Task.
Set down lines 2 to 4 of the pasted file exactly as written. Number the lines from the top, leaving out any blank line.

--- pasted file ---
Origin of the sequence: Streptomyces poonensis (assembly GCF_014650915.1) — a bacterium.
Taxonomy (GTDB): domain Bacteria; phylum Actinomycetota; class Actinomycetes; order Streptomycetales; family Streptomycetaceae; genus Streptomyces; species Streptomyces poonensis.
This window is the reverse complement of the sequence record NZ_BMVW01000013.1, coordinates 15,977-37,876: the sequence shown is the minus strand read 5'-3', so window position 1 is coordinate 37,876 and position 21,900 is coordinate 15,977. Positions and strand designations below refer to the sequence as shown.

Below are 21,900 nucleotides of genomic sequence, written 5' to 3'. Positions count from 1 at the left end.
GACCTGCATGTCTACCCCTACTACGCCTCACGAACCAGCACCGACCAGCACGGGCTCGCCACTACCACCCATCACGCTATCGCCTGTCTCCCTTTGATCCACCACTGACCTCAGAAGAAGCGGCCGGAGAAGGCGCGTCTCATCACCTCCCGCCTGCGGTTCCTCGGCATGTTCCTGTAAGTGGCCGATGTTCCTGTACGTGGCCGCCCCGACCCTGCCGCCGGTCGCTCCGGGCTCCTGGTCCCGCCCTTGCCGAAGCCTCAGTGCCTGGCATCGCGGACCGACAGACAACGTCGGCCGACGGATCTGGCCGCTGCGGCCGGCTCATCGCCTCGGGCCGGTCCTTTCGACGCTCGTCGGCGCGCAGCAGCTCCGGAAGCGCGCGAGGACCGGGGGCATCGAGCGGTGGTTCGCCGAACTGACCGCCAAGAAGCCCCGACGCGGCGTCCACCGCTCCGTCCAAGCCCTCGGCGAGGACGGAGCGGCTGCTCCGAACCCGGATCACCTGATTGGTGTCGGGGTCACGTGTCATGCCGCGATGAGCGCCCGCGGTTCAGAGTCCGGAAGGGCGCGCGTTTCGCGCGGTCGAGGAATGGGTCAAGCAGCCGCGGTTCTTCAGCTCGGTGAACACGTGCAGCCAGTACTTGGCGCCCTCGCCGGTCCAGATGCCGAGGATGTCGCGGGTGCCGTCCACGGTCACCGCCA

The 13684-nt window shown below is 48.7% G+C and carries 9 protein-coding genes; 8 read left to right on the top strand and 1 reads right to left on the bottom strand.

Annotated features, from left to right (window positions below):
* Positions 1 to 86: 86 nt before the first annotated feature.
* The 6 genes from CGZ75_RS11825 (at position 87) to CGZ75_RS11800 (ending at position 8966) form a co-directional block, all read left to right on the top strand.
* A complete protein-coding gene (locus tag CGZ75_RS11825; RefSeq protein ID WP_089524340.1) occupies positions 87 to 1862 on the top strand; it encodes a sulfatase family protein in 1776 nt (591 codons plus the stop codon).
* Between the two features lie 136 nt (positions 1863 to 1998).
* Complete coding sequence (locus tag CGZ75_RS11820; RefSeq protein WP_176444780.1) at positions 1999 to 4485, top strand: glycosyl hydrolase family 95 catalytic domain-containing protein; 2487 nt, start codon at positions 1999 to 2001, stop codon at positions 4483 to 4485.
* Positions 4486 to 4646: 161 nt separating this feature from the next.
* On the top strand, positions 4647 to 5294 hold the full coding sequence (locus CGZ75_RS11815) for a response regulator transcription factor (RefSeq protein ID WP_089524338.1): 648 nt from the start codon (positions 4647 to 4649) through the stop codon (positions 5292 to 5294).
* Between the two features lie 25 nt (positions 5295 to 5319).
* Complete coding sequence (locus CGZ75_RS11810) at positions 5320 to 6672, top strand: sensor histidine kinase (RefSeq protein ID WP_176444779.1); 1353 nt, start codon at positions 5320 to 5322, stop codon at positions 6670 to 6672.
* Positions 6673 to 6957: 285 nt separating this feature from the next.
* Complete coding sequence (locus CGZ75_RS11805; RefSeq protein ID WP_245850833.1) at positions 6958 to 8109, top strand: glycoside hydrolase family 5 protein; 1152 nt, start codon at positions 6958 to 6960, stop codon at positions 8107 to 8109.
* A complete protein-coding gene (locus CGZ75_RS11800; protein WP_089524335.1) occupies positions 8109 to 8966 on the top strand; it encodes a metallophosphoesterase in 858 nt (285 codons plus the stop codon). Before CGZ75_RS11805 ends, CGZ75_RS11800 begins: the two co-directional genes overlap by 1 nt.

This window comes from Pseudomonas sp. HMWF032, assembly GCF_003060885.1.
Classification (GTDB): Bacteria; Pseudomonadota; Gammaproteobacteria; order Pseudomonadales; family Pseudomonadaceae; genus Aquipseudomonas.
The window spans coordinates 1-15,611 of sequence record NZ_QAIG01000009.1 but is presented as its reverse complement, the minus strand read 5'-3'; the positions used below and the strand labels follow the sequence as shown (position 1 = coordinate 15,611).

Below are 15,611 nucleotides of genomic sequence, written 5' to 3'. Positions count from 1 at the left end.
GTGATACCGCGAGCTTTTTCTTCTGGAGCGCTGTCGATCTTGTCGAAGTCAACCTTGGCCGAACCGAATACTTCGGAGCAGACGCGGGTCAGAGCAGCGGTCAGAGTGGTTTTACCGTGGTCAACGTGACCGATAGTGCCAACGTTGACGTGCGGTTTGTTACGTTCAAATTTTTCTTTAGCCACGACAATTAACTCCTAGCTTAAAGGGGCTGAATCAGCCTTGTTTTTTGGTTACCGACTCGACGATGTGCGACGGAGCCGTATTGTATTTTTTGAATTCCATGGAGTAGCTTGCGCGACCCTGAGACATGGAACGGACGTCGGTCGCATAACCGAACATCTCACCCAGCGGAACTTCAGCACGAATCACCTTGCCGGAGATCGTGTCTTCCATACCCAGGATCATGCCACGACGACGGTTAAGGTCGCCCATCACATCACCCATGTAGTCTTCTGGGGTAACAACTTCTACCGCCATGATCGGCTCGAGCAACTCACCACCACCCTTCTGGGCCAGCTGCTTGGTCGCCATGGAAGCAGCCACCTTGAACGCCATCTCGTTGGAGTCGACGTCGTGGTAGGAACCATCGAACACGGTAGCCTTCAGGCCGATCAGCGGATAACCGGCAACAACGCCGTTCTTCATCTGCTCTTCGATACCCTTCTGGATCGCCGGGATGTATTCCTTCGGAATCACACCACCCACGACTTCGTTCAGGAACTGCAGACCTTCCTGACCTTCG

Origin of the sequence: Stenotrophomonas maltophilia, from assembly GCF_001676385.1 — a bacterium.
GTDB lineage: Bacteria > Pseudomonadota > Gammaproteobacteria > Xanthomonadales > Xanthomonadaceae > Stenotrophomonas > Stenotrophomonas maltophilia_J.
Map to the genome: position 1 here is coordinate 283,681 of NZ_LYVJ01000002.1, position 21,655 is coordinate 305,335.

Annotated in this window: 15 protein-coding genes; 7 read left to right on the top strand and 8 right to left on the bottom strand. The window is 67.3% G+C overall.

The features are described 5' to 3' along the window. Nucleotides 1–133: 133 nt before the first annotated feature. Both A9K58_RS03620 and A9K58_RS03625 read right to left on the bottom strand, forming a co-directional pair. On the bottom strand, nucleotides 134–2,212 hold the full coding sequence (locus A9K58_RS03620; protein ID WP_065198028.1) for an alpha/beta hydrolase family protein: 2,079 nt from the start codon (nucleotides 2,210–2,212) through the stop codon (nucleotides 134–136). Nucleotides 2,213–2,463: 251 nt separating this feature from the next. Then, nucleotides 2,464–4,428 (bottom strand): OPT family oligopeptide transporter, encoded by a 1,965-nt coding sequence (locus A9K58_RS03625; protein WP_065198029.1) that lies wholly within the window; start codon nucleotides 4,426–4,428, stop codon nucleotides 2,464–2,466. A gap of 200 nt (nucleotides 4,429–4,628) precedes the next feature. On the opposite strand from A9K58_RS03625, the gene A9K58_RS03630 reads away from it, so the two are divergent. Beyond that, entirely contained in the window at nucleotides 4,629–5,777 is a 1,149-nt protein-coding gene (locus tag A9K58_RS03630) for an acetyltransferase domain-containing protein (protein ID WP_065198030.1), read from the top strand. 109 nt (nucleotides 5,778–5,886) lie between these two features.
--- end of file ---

Taxonomy (GTDB): domain Bacteria; phylum Actinomycetota; class Actinomycetes; order Streptomycetales; family Streptomycetaceae; genus Streptomyces; species Streptomyces poonensis.
This window is the reverse complement of the sequence record NZ_BMVW01000013.1, coordinates 15,977-37,876: the sequence shown is the minus strand read 5'-3', so window position 1 is coordinate 37,876 and position 21,900 is coordinate 15,977. Positions and strand designations below refer to the sequence as shown.

Below are 21,900 nucleotides of genomic sequence, written 5' to 3'. Positions count from 1 at the left end.